Ke$ha released her second album Warrior recently and in the US fans could get a bonus EP if they ordered the album through her official website. Deconstructed contains 5 acoustic tracks, four of which are Ke$ha tracks and a Dolly Parton cover. Often labelled a one-trick pony by critics, Ke$ha is out to do what she does best and prove them wrong. What does Deconstructed sound like then?
Deconstructed is Ke$ha without all the bells and whistles. She strips every song back to its bare bones, takes away the vocal effects and just sings. The EP opens with a cover of Dolly Parton’s Old Flames Can’t Hold A Candle To You, a song that was co-written by her mother Pebe Sebert. The track is proof not only that Ke$ha can actually sing, but also that a career in country music could prove fruitful if she decides to follow that direction further down the line. The loose arrangement fits surprisingly well with Ke$ha’s vocal and it’s a fantastic recording.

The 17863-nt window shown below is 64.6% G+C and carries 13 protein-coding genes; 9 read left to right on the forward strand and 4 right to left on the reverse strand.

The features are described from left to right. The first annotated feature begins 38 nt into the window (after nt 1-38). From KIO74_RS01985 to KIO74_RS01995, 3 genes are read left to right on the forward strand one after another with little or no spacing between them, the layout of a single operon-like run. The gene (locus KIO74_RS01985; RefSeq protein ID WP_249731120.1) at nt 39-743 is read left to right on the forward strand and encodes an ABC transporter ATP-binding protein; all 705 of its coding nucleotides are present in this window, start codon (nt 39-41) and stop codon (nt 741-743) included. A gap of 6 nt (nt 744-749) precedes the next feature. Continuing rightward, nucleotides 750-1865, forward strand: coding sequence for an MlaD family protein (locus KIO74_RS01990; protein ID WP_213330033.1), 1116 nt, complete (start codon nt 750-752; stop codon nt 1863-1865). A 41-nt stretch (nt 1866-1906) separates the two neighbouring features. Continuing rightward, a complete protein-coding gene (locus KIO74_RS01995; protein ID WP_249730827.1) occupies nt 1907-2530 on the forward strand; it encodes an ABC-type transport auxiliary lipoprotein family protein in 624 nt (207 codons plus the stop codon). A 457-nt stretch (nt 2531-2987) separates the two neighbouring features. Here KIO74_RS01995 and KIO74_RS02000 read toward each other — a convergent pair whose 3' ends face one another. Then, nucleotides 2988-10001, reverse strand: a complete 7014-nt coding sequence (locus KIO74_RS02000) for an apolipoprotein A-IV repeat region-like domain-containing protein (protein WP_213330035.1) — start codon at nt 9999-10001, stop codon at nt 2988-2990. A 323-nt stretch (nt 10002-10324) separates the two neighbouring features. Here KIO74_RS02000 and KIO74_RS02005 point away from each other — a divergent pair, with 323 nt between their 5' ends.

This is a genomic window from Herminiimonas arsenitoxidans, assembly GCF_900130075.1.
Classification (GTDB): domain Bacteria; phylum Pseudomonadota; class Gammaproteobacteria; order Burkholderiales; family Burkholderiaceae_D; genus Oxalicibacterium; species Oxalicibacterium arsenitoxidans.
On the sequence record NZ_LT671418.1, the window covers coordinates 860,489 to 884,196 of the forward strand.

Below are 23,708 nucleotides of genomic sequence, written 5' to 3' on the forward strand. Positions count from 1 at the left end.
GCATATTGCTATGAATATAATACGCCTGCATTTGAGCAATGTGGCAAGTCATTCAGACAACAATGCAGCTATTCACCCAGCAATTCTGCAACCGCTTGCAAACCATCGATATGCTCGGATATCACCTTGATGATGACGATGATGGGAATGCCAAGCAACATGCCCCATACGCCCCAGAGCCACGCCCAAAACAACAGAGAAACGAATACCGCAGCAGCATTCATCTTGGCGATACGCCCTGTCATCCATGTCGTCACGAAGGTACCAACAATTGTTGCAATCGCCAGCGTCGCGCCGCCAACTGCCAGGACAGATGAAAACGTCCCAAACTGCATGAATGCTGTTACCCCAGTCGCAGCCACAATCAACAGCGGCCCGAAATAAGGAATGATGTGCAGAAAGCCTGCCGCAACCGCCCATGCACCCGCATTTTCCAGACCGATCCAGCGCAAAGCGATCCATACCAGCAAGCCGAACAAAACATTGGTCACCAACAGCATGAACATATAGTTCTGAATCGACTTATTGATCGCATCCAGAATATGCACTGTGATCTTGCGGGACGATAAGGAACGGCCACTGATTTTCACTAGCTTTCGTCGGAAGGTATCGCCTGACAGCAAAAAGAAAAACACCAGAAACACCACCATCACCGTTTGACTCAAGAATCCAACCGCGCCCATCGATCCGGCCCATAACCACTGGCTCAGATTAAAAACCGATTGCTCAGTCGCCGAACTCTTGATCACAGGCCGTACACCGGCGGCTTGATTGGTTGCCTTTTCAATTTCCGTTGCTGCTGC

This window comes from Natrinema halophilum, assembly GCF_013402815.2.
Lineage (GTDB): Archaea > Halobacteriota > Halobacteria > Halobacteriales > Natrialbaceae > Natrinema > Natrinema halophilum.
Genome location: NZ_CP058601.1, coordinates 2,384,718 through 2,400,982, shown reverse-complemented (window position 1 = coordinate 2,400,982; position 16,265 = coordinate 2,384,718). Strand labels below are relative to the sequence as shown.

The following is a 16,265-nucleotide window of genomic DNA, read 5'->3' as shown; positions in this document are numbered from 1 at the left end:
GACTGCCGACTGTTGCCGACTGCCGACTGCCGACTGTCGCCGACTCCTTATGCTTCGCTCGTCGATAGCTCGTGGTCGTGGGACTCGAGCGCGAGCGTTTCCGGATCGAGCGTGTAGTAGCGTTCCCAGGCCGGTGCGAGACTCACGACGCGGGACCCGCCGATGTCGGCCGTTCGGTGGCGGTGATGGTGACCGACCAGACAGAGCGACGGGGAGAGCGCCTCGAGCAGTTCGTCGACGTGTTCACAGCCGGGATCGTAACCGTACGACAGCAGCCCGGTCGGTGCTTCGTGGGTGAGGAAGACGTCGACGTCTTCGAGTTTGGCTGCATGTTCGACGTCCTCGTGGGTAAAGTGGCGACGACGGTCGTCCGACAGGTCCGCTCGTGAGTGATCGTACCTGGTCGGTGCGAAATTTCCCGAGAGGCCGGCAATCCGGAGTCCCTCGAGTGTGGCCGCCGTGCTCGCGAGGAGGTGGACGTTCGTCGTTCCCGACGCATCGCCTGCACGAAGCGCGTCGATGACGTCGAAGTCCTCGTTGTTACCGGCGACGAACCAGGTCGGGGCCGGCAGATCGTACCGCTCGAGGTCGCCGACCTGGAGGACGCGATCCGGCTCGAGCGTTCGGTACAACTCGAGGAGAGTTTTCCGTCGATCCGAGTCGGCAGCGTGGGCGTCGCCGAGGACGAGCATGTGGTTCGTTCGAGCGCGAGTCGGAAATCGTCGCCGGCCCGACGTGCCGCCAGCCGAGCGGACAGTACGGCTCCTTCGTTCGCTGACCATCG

Elsewhere Ke$ha reimagines four of her own tracks in a stripped-back way. Blow sounds a million miles away from the original version with an urgent piano melody driving the track to its conclusion whilst Warrior album trackSupernatural shows that Ke$ha song’s still work without the heavy beats and production. Current hit Die Young, which is oddly getting all kinds of flak for glamorising death (clearly no one has actually listened to the lyrics), is given an almost gospel sound as an organ plays the melody.
The finest moment on the EP comes on The Harold Song which was originally included on the Cannibal EP. The track is one of our favourite Ke$ha songs and it sounds fantastic and a little eerie in its acoustic form. The music is minimal and Ke$ha’s vocal is very strong.
Deconstructed is an EP that all Ke$ha naysayers should listen to. She’s much more than a party girl who got lucky. She’s got real talent and the sign of a good song is always what it sounds like acoustic. Thankfully for Ke$ha they still stand up so people need to take notice and recognise the talent she has.